It depends of the audience at which is aimed the article.

In theory, in a scientific document you must explicitly list the basis for all your assumptions, and defend them. If the correctness of the thesis described in your article depends on fact $A$, then you either prove $A$ or give a reference to someone who proved $A$. In practice scientific reports skip some references assumed to be common (e.g. definition and properties of the logarithm): it used to be important to save printing space (not so true now with electronic proceedings), it stays important to keep the article uncluttered. Given the reasons for skipping some references, there cannot be any absolute rule about which ones to skip: the decision depends of the audience you are aiming at, and in particular of your evaluation of the knowledge in common between you and them: put references when they are necessary to your audience (and do not clutter your article when they are not).

For instance, your sentence about Java being class-based would be unwelcome (in addition of unnecessary) in an article aimed at researchers in computer science, because this fact is supposed to be well known (and agreed upon). But it might be welcome in an article aimed at students (in computer science or not), or researchers in other fields than computer science (e.g. biologists). On the other hand, the fact that Java is slower than C++ might evolve in time (e.g. java compilers getting better), or be argued against (different type of applications): you should always give a reference for this kind of statement if you did not argue or prove it yourself.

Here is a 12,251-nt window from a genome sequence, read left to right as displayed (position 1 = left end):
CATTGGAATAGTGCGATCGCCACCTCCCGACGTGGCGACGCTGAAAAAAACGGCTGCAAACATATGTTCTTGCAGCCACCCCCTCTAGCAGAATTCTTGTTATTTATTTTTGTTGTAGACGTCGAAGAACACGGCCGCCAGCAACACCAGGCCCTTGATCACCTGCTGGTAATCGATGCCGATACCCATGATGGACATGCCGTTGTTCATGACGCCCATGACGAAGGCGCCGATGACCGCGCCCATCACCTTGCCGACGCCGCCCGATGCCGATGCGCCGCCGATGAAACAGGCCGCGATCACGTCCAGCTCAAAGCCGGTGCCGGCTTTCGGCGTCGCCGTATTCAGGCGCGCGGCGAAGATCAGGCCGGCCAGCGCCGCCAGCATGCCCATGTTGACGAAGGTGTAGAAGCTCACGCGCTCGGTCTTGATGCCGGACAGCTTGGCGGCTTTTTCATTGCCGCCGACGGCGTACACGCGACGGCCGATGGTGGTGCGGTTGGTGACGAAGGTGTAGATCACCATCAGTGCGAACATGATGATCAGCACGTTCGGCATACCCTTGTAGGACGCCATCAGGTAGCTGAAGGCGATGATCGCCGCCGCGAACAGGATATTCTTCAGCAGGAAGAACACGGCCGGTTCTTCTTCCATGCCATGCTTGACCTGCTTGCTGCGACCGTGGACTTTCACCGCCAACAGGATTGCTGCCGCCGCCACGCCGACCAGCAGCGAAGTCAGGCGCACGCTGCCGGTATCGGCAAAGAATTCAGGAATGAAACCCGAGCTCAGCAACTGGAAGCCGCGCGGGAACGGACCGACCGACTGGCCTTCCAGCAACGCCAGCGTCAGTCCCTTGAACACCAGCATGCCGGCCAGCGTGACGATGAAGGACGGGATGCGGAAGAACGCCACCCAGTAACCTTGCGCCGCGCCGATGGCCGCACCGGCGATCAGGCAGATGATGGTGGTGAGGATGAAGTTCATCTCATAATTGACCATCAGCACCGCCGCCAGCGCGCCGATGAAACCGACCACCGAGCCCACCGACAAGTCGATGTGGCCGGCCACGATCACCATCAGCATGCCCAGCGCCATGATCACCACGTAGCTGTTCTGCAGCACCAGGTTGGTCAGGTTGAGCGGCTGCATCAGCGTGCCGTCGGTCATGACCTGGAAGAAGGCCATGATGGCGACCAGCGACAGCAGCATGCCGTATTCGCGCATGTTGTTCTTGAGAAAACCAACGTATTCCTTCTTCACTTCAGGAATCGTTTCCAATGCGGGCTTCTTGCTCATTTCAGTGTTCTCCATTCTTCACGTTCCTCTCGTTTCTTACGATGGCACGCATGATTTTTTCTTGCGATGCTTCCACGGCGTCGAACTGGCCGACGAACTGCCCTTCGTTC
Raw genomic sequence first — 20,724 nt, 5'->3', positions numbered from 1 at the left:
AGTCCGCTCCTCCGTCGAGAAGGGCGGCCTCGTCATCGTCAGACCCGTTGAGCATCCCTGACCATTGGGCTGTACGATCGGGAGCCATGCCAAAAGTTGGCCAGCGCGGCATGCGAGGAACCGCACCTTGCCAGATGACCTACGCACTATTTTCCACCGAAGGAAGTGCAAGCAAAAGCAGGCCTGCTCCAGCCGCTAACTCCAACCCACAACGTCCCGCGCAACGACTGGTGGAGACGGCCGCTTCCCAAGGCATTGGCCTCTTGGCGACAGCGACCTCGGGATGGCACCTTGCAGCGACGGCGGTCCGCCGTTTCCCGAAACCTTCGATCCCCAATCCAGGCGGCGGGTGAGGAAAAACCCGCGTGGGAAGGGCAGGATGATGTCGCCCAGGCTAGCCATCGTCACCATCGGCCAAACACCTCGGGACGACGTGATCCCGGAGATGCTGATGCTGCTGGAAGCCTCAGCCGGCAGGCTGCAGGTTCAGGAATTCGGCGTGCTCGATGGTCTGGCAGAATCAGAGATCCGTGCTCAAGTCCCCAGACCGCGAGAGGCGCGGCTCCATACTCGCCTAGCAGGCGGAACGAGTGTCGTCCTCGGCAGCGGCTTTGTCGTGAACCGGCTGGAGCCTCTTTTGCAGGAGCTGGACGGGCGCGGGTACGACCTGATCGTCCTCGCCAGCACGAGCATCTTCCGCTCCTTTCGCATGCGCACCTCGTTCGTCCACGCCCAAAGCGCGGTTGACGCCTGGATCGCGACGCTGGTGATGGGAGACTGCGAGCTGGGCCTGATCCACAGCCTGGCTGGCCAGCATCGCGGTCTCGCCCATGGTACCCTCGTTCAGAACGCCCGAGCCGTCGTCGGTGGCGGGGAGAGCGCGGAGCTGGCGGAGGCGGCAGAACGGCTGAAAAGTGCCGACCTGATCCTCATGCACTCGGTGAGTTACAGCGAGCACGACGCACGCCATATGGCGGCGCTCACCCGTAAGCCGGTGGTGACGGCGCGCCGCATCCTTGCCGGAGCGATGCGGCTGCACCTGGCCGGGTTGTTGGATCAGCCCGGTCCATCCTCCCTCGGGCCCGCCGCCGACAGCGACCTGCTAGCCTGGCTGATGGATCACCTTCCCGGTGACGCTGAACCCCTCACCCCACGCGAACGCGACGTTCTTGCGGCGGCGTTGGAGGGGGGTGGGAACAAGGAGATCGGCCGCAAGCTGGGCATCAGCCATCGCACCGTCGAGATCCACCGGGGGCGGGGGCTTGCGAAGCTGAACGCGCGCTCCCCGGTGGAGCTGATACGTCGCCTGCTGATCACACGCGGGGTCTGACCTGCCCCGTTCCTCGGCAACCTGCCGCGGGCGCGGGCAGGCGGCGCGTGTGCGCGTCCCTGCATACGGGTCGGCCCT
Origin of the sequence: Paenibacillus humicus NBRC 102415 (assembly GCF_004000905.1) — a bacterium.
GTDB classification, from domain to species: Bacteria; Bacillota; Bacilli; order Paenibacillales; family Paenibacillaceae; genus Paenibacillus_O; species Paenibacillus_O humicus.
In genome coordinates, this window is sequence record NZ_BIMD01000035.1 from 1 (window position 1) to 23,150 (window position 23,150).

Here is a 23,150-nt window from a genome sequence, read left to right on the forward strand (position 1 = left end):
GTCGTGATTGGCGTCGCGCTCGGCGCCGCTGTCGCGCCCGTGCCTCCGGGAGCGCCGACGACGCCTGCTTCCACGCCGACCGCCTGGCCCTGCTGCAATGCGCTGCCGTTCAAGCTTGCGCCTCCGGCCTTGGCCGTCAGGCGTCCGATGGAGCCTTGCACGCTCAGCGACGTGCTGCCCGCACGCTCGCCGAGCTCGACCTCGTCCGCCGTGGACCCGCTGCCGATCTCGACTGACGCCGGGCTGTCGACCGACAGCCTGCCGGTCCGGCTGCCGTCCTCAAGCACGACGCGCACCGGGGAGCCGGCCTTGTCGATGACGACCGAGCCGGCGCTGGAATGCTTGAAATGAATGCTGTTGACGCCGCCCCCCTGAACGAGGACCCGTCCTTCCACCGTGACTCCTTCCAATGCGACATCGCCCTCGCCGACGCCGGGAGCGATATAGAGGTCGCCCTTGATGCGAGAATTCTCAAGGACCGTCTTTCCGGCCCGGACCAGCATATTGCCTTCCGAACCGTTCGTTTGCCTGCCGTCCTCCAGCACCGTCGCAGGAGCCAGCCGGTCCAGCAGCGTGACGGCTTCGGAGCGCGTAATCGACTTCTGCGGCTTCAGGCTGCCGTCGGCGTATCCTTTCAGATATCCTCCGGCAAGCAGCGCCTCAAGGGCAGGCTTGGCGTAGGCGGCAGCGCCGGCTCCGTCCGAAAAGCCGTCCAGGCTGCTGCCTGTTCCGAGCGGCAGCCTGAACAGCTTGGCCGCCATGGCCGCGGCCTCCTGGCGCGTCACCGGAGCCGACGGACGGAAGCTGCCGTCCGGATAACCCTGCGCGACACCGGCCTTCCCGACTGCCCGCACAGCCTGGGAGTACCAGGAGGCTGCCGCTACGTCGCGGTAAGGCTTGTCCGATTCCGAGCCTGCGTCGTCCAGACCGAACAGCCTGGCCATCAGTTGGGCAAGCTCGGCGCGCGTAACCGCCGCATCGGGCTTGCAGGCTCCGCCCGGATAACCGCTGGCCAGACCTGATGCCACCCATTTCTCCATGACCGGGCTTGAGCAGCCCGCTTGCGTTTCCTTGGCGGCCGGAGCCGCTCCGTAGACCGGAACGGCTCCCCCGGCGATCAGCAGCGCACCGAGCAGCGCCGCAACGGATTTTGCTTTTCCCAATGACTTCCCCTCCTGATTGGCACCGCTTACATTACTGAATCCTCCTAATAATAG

Hope it helps!

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In theory, in a scientific document you must explicitly list the basis for all your assumptions, and defend them. If the correctness of the thesis described in your article depends on fact $A$, then you either prove $A$ or give a reference to someone who proved $A$. In practice scientific reports skip some references assumed to be common (e.g. definition and properties of the logarithm): it used to be important to save printing space (not so true now with electronic proceedings), it stays important to keep the article uncluttered. Given the reasons for skipping some references, there cannot be any absolute rule about which ones to skip: the decision depends of the audience you are aiming at, and in particular of your evaluation of the knowledge in common between you and them: put references when they are necessary to your audience (and do not clutter your article when they are not).

For instance, your sentence about Java being class-based would be unwelcome (in addition of unnecessary) in an article aimed at researchers in computer science, because this fact is supposed to be well known (and agreed upon). But it might be welcome in an article aimed at students (in computer science or not), or researchers in other fields than computer science (e.g. biologists). On the other hand, the fact that Java is slower than C++ might evolve in time (e.g. java compilers getting better), or be argued against (different type of applications): you should always give a reference for this kind of statement if you did not argue or prove it yourself.

Hope it helps!